Court says Uganda should have arrested Sudan’s al-Bashir
KAMPALA, Uganda (AP) — A Ugandan judge ruled that the government should have arrested Sudan’s former president Omar al-Bashir when he visited while indicted by the International Criminal Court.
The judge said Uganda, as a member of the statute that created the Hague-based court, was legally required to arrest al-Bashir when he visited the country in 2016 and 2017, even though he came at the invitation of President Yoweri Museveni’s government.
The ICC wants al-Bashir to stand trial for alleged atrocities, including genocide, committed in Sudan’s Darfur region. Al-Bashir has been in custody in Sudan since April, when that country’s military deposed him following months of protests.
The Ugandan judge announced his decision Thursday in response to a legal case brought by the Uganda Victims Foundation, a local activist group.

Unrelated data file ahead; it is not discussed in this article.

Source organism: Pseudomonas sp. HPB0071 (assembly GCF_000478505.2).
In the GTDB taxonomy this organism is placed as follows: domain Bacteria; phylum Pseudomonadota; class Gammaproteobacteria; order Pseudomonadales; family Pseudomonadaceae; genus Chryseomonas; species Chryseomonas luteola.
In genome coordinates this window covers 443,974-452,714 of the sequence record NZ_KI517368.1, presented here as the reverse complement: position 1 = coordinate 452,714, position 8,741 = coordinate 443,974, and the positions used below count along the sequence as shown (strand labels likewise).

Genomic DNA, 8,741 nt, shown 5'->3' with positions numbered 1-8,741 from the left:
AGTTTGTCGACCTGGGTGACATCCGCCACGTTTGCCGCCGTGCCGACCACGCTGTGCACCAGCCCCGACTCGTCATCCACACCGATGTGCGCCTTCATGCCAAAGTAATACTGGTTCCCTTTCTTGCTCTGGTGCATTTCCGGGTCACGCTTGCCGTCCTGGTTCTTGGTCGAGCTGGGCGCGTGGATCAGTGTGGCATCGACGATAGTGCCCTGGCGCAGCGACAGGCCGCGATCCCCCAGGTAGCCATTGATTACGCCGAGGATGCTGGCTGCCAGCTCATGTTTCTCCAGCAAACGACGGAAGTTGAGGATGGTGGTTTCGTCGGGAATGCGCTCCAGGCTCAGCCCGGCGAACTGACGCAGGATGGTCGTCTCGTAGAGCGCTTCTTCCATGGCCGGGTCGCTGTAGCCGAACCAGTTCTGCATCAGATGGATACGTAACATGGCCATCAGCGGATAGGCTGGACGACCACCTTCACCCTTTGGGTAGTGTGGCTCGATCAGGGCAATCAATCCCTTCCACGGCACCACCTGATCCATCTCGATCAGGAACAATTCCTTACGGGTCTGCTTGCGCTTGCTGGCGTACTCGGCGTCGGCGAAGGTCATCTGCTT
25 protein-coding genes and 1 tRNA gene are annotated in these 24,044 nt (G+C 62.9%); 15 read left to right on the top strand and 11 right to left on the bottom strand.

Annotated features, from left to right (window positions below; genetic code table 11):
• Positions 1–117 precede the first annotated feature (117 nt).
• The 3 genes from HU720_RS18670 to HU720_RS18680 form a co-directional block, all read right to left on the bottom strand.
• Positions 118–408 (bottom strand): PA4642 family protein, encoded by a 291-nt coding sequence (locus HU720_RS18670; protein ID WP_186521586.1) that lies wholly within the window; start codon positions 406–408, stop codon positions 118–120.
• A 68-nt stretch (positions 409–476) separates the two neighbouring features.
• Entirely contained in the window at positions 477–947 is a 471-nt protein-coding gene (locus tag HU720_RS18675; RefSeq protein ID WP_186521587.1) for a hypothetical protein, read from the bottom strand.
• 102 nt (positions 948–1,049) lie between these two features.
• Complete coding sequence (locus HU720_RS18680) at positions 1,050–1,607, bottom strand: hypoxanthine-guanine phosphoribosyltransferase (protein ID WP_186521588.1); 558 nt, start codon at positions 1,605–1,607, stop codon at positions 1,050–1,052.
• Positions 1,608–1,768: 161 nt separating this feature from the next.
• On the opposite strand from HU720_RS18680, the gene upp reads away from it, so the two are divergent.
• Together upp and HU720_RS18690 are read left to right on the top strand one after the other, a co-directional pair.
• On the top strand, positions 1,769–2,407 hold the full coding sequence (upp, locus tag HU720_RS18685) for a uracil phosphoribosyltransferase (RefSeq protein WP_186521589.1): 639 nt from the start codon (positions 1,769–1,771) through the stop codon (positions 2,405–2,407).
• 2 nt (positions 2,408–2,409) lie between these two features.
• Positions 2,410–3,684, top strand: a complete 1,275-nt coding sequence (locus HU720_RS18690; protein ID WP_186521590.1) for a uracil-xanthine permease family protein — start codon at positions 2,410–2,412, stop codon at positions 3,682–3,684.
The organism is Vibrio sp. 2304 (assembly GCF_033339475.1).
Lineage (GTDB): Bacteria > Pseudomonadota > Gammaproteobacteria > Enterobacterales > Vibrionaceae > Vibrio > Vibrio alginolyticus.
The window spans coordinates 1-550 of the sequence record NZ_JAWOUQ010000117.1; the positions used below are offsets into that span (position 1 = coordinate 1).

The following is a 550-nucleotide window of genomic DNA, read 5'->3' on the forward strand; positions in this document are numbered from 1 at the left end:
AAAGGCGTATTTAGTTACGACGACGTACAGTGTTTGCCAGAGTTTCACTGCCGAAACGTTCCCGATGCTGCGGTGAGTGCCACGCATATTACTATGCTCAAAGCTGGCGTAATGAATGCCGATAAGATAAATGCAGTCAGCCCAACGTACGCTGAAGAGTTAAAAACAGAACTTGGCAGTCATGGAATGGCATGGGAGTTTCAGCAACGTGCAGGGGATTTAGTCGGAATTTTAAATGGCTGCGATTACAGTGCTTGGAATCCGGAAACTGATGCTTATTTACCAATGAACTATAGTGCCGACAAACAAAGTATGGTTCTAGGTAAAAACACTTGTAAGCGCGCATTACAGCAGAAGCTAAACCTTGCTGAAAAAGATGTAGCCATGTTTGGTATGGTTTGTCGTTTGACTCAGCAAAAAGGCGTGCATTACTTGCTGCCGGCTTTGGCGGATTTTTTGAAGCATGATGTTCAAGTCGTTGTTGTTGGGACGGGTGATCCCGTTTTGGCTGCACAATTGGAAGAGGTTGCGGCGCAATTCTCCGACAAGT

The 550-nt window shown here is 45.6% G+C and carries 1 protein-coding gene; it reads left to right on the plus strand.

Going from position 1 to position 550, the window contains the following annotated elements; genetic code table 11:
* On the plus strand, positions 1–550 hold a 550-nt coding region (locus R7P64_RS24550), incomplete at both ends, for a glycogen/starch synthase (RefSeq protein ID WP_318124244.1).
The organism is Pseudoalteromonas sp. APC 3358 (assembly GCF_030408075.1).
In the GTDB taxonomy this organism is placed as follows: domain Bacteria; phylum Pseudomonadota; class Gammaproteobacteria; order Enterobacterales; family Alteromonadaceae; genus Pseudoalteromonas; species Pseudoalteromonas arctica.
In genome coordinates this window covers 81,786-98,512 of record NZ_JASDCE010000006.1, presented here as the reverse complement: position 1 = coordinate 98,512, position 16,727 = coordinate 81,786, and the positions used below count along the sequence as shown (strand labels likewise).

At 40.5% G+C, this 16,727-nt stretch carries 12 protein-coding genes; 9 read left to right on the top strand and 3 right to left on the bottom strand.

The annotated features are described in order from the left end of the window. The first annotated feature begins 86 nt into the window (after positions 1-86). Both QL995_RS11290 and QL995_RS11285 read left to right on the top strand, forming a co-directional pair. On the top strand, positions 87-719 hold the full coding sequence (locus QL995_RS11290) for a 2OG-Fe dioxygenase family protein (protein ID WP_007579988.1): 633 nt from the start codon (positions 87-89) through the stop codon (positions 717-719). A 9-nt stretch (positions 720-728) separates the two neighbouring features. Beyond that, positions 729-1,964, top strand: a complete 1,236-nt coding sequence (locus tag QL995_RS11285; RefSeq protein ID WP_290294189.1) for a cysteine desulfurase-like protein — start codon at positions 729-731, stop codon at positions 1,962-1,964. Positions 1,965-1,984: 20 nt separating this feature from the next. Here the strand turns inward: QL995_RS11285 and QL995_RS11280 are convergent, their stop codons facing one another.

Nicholas Opiyo, a lawyer who helped to bring the case to court, told reporters on Thursday the ruling affirmed that Uganda’s obligations under international justice “are not entered in vain.”
Some African countries have urged a mass exit from the ICC, saying the court unfairly targets Africans. The court has indicted mostly African suspects.
Museveni has led criticism of the court, calling it “useless” during his inauguration in May 2016, an event that al-Bashir attended.
Al-Bashir was convicted of money laundering and corruption on Saturday by a Sudanese court that sentenced him to two years in a minimum security prison. That’s the first verdict in a series of legal proceedings against al-Bashir, who ruled Sudan for three decades.
Sudan’s military has said it would not extradite al-Bashir to the ICC. The country’s military-civilian transitional government has not indicated whether it will hand him over to the court.